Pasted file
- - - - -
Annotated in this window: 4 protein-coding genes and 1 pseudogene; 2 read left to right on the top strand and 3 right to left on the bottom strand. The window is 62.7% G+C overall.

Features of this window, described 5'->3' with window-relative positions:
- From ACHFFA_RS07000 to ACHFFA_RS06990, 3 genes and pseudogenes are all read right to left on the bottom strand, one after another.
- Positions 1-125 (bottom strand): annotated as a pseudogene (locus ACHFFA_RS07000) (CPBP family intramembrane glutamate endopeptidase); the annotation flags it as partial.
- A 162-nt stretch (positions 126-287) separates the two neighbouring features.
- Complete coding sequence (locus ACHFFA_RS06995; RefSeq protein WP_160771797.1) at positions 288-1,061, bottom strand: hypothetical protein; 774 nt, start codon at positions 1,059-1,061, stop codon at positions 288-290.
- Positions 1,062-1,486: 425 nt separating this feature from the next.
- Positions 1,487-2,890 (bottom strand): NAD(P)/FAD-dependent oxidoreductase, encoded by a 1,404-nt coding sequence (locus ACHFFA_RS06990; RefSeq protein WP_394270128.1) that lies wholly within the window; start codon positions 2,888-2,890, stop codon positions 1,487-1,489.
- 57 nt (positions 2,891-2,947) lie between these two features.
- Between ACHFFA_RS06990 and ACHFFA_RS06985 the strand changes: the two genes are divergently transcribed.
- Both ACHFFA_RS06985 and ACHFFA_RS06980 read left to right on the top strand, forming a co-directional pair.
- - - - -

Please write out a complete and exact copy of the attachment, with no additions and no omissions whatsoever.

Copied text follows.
Annotated in this window: 4 protein-coding genes and 1 pseudogene; 2 read left to right on the top strand and 3 right to left on the bottom strand. The window is 62.7% G+C overall.

Features of this window, described 5'->3' with window-relative positions:
- From ACHFFA_RS07000 to ACHFFA_RS06990, 3 genes and pseudogenes are all read right to left on the bottom strand, one after another.
- Positions 1-125 (bottom strand): annotated as a pseudogene (locus ACHFFA_RS07000) (CPBP family intramembrane glutamate endopeptidase); the annotation flags it as partial.
- A 162-nt stretch (positions 126-287) separates the two neighbouring features.
- Complete coding sequence (locus ACHFFA_RS06995; RefSeq protein WP_160771797.1) at positions 288-1,061, bottom strand: hypothetical protein; 774 nt, start codon at positions 1,059-1,061, stop codon at positions 288-290.
- Positions 1,062-1,486: 425 nt separating this feature from the next.
- Positions 1,487-2,890 (bottom strand): NAD(P)/FAD-dependent oxidoreductase, encoded by a 1,404-nt coding sequence (locus ACHFFA_RS06990; RefSeq protein WP_394270128.1) that lies wholly within the window; start codon positions 2,888-2,890, stop codon positions 1,487-1,489.
- 57 nt (positions 2,891-2,947) lie between these two features.
- Between ACHFFA_RS06990 and ACHFFA_RS06985 the strand changes: the two genes are divergently transcribed.
- Both ACHFFA_RS06985 and ACHFFA_RS06980 read left to right on the top strand, forming a co-directional pair.